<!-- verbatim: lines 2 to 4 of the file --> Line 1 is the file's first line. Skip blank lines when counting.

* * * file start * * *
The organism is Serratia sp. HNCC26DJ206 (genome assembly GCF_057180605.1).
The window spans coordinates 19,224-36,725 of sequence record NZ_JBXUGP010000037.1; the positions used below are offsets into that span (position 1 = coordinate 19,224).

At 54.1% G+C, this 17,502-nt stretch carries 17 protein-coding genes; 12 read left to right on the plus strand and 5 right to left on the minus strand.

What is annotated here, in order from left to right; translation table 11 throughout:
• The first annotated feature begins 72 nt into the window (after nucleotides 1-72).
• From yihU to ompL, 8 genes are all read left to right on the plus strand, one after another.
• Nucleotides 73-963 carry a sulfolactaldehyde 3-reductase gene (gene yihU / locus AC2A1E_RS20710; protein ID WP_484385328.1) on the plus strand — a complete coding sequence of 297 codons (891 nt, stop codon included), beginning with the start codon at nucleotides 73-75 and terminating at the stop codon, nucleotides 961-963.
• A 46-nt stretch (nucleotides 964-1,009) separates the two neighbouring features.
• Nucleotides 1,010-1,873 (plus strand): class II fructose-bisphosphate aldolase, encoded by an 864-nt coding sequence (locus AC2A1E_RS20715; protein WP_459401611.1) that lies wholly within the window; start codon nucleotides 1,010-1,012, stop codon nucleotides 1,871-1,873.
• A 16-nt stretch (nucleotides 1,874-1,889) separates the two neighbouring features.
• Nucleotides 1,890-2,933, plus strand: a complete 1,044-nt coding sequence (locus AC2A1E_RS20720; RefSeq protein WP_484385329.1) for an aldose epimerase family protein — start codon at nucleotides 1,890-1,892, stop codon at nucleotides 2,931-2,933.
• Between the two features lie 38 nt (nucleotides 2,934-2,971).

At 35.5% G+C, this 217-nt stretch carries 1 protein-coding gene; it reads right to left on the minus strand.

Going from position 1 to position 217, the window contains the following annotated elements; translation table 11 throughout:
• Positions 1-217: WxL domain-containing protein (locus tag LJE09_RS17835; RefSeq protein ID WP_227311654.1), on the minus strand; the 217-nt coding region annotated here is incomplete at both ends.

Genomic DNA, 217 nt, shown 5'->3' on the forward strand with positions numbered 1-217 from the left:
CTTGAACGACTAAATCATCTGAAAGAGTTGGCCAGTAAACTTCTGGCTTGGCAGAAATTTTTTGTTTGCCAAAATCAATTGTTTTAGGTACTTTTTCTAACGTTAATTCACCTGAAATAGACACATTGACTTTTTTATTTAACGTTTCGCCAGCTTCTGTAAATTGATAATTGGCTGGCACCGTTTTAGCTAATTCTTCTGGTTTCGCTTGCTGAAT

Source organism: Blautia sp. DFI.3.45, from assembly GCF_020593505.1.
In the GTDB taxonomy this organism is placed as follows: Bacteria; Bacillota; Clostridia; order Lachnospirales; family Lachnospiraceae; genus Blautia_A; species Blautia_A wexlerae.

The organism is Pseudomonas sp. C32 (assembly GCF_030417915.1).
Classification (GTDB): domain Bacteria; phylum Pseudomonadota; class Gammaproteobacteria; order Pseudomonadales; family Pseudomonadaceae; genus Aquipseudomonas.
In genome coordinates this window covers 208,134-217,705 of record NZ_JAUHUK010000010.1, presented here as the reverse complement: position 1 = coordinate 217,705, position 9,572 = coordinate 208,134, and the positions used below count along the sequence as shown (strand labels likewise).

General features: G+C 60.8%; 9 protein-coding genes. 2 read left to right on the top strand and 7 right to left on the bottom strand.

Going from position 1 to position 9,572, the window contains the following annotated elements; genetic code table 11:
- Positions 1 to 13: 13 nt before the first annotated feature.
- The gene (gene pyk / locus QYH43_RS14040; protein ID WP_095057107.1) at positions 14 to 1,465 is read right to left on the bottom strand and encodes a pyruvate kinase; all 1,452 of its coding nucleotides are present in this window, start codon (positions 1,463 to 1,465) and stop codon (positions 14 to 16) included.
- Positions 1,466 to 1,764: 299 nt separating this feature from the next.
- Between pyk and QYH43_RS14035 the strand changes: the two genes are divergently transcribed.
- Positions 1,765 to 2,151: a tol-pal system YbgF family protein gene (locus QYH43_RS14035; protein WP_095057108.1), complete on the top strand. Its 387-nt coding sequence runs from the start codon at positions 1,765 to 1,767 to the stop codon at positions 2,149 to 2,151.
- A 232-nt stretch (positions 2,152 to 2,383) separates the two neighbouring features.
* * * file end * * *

The window spans coordinates 19,224-36,725 of sequence record NZ_JBXUGP010000037.1; the positions used below are offsets into that span (position 1 = coordinate 19,224).

At 54.1% G+C, this 17,502-nt stretch carries 17 protein-coding genes; 12 read left to right on the plus strand and 5 right to left on the minus strand.

What is annotated here, in order from left to right; translation table 11 throughout: